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December 24, 2012

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Authorities checking chicken still on sale in Shanghai stores

CHICKEN from the Shandong Liuhe Group, supplier of the "instant chicken" highlighted in a CCTV investigation, is still being sold in some supermarkets in Shanghai.

The city's food and drug authorities said there had been no order, so far, to pull it from the shelves. An investigation is under way and the chicken will be tested with any problem products be sealed and destroyed, officials said.

Chickens raised on farms in east China's Shandong Province and sent to a Liuhe slaughterhouse were said to have been fed illegal drugs and 18 kinds of antibiotics to keep them alive and speed their growth. Yum Brands Inc, the world's largest restaurant company and owner of KFC, was said to have known about the antibiotics as far back as 2010.

The Shanghai Food and Drug Administration said one of 32 samples taken from eight batches of Yum Brands' raw chicken was suspected to be contaminated with antiviral medicine amantadine which can affect the central nervous system.

However, none of the samples exceeded national standards for antibiotics or glucocorticoids, a class of steroid hormone.

A Shanghai resident surnamed Xu said he purchased chicken from Liuhe at a Tesco supermarket on Daduhe Road last week. After news of the scandal broke, he found it was still on sale, the Xinmin Evening News reported.

Chicken from Liuhe, with a November production date, was still on sale at a Tesco supermarket on Wuyi Road over the weekend, the newspaper said.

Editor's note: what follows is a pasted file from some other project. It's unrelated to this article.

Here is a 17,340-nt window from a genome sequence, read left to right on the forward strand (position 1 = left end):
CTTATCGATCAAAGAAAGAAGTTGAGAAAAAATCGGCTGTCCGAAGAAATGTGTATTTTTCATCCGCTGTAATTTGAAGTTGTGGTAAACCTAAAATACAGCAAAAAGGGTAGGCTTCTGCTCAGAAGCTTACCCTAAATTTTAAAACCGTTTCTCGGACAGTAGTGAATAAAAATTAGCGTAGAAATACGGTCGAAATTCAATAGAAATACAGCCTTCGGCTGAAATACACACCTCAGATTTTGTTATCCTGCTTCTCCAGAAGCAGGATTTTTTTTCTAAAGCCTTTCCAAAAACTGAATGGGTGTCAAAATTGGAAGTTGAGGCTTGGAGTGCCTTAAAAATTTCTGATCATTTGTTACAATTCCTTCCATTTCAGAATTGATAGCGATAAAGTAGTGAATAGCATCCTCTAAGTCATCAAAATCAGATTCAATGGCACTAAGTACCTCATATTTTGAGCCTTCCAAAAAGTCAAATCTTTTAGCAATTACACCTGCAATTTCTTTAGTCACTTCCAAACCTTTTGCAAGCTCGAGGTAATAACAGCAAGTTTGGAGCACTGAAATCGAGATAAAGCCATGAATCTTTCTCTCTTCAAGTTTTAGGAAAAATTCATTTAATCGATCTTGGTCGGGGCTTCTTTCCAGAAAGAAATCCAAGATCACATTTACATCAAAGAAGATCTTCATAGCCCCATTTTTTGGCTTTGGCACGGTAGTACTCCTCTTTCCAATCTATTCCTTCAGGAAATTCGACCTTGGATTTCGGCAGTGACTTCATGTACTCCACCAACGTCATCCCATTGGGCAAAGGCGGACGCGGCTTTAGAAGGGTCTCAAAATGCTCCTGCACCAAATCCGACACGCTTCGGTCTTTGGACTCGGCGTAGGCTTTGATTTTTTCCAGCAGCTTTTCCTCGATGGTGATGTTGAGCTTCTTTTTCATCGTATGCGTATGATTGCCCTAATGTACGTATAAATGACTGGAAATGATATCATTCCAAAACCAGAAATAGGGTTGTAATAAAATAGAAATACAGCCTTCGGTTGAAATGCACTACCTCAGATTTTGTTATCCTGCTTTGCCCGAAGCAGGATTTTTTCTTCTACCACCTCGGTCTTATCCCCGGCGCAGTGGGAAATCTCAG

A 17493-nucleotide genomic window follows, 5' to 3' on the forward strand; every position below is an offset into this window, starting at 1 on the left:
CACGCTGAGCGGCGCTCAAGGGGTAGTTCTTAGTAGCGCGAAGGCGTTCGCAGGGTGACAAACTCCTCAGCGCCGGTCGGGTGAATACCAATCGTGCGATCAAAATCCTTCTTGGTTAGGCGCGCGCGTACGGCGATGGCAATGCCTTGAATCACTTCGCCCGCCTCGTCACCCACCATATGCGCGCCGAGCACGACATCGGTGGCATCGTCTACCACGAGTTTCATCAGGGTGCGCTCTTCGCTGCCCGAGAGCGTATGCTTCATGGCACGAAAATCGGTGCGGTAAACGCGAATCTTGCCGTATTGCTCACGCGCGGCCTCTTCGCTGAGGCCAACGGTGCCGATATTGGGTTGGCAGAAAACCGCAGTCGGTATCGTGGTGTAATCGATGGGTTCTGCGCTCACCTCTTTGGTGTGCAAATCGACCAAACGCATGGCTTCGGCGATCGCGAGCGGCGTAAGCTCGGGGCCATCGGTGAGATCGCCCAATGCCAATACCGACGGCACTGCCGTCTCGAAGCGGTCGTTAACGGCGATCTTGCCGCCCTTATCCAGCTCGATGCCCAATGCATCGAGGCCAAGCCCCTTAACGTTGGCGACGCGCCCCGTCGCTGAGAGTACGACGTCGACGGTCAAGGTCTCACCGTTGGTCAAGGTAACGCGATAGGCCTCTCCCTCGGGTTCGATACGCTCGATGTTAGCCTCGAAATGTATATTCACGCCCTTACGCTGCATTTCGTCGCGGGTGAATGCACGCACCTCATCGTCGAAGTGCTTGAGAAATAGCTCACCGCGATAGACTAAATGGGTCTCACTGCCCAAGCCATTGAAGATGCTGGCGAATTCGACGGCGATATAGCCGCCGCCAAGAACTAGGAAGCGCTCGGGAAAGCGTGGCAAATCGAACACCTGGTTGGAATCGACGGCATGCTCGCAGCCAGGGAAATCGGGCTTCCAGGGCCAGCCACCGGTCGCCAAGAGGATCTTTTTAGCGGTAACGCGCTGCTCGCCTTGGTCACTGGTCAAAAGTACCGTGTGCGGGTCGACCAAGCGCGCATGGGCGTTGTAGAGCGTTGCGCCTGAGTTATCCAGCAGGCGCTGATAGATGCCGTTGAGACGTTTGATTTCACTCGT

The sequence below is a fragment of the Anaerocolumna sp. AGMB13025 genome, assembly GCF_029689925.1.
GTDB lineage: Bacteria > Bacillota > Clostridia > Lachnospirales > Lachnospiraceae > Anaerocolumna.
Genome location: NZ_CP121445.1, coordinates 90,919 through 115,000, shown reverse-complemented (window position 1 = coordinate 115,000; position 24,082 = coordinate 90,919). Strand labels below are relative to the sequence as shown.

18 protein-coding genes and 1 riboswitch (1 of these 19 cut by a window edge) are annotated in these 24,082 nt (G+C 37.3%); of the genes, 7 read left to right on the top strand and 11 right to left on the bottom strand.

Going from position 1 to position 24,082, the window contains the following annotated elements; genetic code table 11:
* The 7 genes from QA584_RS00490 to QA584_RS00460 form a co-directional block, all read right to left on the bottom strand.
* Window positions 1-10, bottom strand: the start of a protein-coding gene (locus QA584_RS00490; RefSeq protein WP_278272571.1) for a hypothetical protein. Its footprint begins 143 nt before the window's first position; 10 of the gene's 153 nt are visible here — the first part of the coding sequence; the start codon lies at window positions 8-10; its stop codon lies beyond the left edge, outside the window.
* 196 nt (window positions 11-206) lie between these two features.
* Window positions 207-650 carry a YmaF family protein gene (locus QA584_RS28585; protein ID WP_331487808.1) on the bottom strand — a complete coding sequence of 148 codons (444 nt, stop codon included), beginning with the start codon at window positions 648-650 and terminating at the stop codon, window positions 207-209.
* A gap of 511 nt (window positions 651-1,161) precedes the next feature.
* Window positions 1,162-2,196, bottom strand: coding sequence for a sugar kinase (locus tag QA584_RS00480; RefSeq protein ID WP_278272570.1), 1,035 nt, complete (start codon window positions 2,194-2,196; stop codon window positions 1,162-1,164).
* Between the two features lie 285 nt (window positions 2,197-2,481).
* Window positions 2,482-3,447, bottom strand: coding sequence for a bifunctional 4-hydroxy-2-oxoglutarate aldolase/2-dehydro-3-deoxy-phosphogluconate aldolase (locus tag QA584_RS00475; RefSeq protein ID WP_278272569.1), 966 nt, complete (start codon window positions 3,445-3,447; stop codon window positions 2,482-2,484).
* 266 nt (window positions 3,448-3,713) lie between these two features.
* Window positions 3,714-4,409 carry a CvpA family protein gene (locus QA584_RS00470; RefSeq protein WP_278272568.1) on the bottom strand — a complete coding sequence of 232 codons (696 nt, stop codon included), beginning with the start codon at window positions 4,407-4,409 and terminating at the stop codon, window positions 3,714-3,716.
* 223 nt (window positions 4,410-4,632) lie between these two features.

Another resident surnamed Cao said he purchased chicken from Liuhe last week at an RT-Mart on Chunshen Road but returned it when he heard about the scandal, the newspaper said.

Officials with Tesco and RT-Mart said customers could return chicken from Liuhe with their invoices for a refund, but they were investigating whether there was any connection with the "instant chicken" in the TV report.

In Beijing, chicken from Liuhe has been banned from sale at 23 restaurant or food companies, including fast food restaurant Beijing Yoshinoya Co, according to Xinhua news agency.

Some dishes incorporating chicken have been withdrawn from sale at Yoshinoya restaurants in the capital, Xinhua said.

In Shanghai, some Yoshinoya restaurant staff said chicken dishes were still available but refused to say whether the chicken was from the Liuhe Group.

The chicken in Beijing has been sealed and food safety officials are testing samples with results to be published soon.

McDonald's said the Liuhe Group was a second-tier supplier, supplying chicken to its two main suppliers, Shanghai Television said. It stopped using raw chicken from Liuhe on December 18.

The SFDA said it had started testing samples from McDonald's and would publish results soon.


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